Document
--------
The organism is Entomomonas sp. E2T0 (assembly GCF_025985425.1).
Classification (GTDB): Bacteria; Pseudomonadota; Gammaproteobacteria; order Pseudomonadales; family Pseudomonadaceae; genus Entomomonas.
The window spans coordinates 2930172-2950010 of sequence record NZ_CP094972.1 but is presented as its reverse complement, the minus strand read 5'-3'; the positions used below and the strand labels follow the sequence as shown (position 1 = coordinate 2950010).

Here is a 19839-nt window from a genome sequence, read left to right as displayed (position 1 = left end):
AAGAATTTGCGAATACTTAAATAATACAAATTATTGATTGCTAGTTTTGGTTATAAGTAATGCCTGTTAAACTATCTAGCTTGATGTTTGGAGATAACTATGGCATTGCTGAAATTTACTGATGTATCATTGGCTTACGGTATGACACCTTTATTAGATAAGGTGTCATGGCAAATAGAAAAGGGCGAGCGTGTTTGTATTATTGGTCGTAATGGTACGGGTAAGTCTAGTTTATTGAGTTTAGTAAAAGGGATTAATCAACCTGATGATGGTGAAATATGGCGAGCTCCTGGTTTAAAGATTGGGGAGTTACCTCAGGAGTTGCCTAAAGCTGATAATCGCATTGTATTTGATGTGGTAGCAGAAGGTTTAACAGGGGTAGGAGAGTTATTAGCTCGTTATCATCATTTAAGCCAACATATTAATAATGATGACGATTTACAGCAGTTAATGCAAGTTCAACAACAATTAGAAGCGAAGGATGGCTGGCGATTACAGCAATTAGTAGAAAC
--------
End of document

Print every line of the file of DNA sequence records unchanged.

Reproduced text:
The organism is Entomomonas sp. E2T0 (assembly GCF_025985425.1).
Classification (GTDB): Bacteria; Pseudomonadota; Gammaproteobacteria; order Pseudomonadales; family Pseudomonadaceae; genus Entomomonas.
The window spans coordinates 2930172-2950010 of sequence record NZ_CP094972.1 but is presented as its reverse complement, the minus strand read 5'-3'; the positions used below and the strand labels follow the sequence as shown (position 1 = coordinate 2950010).

Here is a 19839-nt window from a genome sequence, read left to right as displayed (position 1 = left end):
AAGAATTTGCGAATACTTAAATAATACAAATTATTGATTGCTAGTTTTGGTTATAAGTAATGCCTGTTAAACTATCTAGCTTGATGTTTGGAGATAACTATGGCATTGCTGAAATTTACTGATGTATCATTGGCTTACGGTATGACACCTTTATTAGATAAGGTGTCATGGCAAATAGAAAAGGGCGAGCGTGTTTGTATTATTGGTCGTAATGGTACGGGTAAGTCTAGTTTATTGAGTTTAGTAAAAGGGATTAATCAACCTGATGATGGTGAAATATGGCGAGCTCCTGGTTTAAAGATTGGGGAGTTACCTCAGGAGTTGCCTAAAGCTGATAATCGCATTGTATTTGATGTGGTAGCAGAAGGTTTAACAGGGGTAGGAGAGTTATTAGCTCGTTATCATCATTTAAGCCAACATATTAATAATGATGACGATTTACAGCAGTTAATGCAAGTTCAACAACAATTAGAAGCGAAGGATGGCTGGCGATTACAGCAATTAGTAGAAAC